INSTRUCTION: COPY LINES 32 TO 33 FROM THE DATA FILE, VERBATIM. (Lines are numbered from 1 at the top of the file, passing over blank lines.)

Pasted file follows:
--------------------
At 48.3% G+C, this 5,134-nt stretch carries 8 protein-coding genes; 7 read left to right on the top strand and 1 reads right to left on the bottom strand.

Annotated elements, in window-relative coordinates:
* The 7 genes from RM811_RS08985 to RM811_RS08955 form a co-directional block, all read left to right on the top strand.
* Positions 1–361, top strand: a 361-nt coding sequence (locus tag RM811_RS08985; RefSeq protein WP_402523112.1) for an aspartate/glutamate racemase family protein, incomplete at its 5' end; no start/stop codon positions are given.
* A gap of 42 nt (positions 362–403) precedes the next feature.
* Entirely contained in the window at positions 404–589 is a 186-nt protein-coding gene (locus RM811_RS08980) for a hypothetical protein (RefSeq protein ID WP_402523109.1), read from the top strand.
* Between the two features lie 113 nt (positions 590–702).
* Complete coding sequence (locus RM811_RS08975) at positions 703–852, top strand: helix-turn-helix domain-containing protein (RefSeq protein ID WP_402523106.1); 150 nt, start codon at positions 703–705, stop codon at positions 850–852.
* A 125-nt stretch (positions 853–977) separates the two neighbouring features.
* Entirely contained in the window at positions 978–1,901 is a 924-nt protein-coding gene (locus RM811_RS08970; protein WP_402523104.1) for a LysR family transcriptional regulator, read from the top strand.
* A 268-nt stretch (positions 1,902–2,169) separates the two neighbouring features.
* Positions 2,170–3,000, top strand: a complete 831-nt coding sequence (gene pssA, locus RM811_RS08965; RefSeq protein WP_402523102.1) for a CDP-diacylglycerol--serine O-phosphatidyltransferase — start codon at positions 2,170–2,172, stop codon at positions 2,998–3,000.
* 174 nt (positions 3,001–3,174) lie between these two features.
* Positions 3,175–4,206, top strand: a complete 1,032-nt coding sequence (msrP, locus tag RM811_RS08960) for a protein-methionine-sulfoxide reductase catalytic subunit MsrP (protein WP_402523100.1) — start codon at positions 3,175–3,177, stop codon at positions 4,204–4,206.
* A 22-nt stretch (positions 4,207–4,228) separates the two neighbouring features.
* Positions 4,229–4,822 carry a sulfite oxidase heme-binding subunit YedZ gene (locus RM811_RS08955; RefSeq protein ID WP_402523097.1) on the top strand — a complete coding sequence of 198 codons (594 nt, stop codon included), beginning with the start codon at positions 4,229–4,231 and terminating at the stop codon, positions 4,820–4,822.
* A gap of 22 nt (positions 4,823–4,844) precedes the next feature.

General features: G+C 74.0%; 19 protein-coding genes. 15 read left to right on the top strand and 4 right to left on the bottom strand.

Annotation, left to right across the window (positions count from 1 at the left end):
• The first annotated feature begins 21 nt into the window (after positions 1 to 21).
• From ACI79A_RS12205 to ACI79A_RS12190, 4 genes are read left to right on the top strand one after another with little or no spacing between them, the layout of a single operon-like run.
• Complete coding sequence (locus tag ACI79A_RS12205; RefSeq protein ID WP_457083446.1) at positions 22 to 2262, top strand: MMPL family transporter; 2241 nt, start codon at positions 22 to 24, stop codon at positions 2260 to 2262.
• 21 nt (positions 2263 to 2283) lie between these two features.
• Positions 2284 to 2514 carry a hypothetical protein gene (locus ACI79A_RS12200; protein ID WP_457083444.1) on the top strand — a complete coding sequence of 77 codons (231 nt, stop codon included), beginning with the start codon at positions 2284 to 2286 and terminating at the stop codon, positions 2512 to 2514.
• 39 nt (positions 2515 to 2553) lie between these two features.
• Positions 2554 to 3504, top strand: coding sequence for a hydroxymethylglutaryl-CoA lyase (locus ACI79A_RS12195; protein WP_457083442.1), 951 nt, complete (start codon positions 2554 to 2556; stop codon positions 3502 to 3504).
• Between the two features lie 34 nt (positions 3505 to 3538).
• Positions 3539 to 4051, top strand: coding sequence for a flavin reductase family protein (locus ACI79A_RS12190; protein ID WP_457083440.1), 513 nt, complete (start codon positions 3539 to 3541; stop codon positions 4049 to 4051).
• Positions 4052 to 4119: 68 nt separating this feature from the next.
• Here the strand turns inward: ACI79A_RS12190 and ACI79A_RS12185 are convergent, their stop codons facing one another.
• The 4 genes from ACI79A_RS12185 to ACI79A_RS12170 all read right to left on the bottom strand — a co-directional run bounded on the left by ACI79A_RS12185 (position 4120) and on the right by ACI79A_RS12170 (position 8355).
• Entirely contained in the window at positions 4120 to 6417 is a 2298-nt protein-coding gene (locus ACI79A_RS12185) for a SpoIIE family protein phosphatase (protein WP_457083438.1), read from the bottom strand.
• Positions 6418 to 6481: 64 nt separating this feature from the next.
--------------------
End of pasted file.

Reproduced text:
• Entirely contained in the window at positions 4120 to 6417 is a 2298-nt protein-coding gene (locus ACI79A_RS12185) for a SpoIIE family protein phosphatase (protein WP_457083438.1), read from the bottom strand.
• Positions 6418 to 6481: 64 nt separating this feature from the next.